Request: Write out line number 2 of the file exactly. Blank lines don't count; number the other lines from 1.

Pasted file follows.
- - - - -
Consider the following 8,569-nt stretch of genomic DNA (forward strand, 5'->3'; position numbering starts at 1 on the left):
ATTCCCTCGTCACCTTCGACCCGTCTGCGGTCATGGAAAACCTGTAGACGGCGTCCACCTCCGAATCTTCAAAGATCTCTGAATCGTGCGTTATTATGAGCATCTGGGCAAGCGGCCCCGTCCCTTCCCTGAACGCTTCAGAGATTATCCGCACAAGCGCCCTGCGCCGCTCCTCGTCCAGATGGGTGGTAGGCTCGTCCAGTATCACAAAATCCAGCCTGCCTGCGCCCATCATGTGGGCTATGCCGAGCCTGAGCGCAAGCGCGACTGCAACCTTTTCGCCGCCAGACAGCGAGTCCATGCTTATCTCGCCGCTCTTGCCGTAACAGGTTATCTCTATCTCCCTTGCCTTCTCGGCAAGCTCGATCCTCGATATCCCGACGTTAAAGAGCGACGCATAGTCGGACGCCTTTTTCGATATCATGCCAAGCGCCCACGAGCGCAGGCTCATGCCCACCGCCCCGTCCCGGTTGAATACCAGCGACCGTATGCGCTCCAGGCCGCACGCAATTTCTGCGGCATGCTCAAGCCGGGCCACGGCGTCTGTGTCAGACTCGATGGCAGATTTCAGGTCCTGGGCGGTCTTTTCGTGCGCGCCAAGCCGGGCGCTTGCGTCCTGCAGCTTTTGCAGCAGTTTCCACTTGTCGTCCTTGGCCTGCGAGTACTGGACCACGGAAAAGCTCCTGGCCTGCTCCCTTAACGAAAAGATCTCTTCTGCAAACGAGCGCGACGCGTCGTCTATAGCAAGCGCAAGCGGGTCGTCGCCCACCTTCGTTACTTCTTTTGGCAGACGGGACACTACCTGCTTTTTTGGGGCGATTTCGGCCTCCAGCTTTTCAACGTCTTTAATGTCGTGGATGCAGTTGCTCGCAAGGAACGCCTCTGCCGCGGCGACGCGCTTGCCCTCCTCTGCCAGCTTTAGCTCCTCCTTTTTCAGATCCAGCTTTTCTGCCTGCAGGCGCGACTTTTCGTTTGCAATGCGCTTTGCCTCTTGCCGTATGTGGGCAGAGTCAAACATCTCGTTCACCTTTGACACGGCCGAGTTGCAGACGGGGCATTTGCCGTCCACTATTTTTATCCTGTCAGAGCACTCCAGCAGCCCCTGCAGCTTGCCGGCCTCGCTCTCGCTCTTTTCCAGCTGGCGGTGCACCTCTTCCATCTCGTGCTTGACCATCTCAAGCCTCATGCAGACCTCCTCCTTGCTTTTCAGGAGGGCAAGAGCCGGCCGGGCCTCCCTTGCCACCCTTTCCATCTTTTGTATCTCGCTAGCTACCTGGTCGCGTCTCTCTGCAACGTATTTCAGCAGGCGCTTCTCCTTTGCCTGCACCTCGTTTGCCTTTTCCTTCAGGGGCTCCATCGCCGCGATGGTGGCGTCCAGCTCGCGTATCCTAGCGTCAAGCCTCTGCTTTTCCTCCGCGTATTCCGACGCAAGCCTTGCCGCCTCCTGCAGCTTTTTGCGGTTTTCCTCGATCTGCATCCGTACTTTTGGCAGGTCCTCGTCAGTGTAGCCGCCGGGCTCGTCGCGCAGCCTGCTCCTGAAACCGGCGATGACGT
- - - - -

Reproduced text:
ATTCCCTCGTCACCTTCGACCCGTCTGCGGTCATGGAAAACCTGTAGACGGCGTCCACCTCCGAATCTTCAAAGATCTCTGAATCGTGCGTTATTATGAGCATCTGGGCAAGCGGCCCCGTCCCTTCCCTGAACGCTTCAGAGATTATCCGCACAAGCGCCCTGCGCCGCTCCTCGTCCAGATGGGTGGTAGGCTCGTCCAGTATCACAAAATCCAGCCTGCCTGCGCCCATCATGTGGGCTATGCCGAGCCTGAGCGCAAGCGCGACTGCAACCTTTTCGCCGCCAGACAGCGAGTCCATGCTTATCTCGCCGCTCTTGCCGTAACAGGTTATCTCTATCTCCCTTGCCTTCTCGGCAAGCTCGATCCTCGATATCCCGACGTTAAAGAGCGACGCATAGTCGGACGCCTTTTTCGATATCATGCCAAGCGCCCACGAGCGCAGGCTCATGCCCACCGCCCCGTCCCGGTTGAATACCAGCGACCGTATGCGCTCCAGGCCGCACGCAATTTCTGCGGCATGCTCAAGCCGGGCCACGGCGTCTGTGTCAGACTCGATGGCAGATTTCAGGTCCTGGGCGGTCTTTTCGTGCGCGCCAAGCCGGGCGCTTGCGTCCTGCAGCTTTTGCAGCAGTTTCCACTTGTCGTCCTTGGCCTGCGAGTACTGGACCACGGAAAAGCTCCTGGCCTGCTCCCTTAACGAAAAGATCTCTTCTGCAAACGAGCGCGACGCGTCGTCTATAGCAAGCGCAAGCGGGTCGTCGCCCACCTTCGTTACTTCTTTTGGCAGACGGGACACTACCTGCTTTTTTGGGGCGATTTCGGCCTCCAGCTTTTCAACGTCTTTAATGTCGTGGATGCAGTTGCTCGCAAGGAACGCCTCTGCCGCGGCGACGCGCTTGCCCTCCTCTGCCAGCTTTAGCTCCTCCTTTTTCAGATCCAGCTTTTCTGCCTGCAGGCGCGACTTTTCGTTTGCAATGCGCTTTGCCTCTTGCCGTATGTGGGCAGAGTCAAACATCTCGTTCACCTTTGACACGGCCGAGTTGCAGACGGGGCATTTGCCGTCCACTATTTTTATCCTGTCAGAGCACTCCAGCAGCCCCTGCAGCTTGCCGGCCTCGCTCTCGCTCTTTTCCAGCTGGCGGTGCACCTCTTCCATCTCGTGCTTGACCATCTCAAGCCTCATGCAGACCTCCTCCTTGCTTTTCAGGAGGGCAAGAGCCGGCCGGGCCTCCCTTGCCACCCTTTCCATCTTTTGTATCTCGCTAGCTACCTGGTCGCGTCTCTCTGCAACGTATTTCAGCAGGCGCTTCTCCTTTGCCTGCACCTCGTTTGCCTTTTCCTTCAGGGGCTCCATCGCCGCGATGGTGGCGTCCAGCTCGCGTATCCTAGCGTCAAGCCTCTGCTTTTCCTCCGCGTATTCCGACGCAAGCCTTGCCGCCTCCTGCAGCTTTTTGCGGTTTTCCTCGATCTGCATCCGTACTTTTGGCAGGTCCTCGTCAGTGTAGCCGCCGGGCTCGTCGCGCAGCCTGCTCCTGAAACCGGCGATGACGT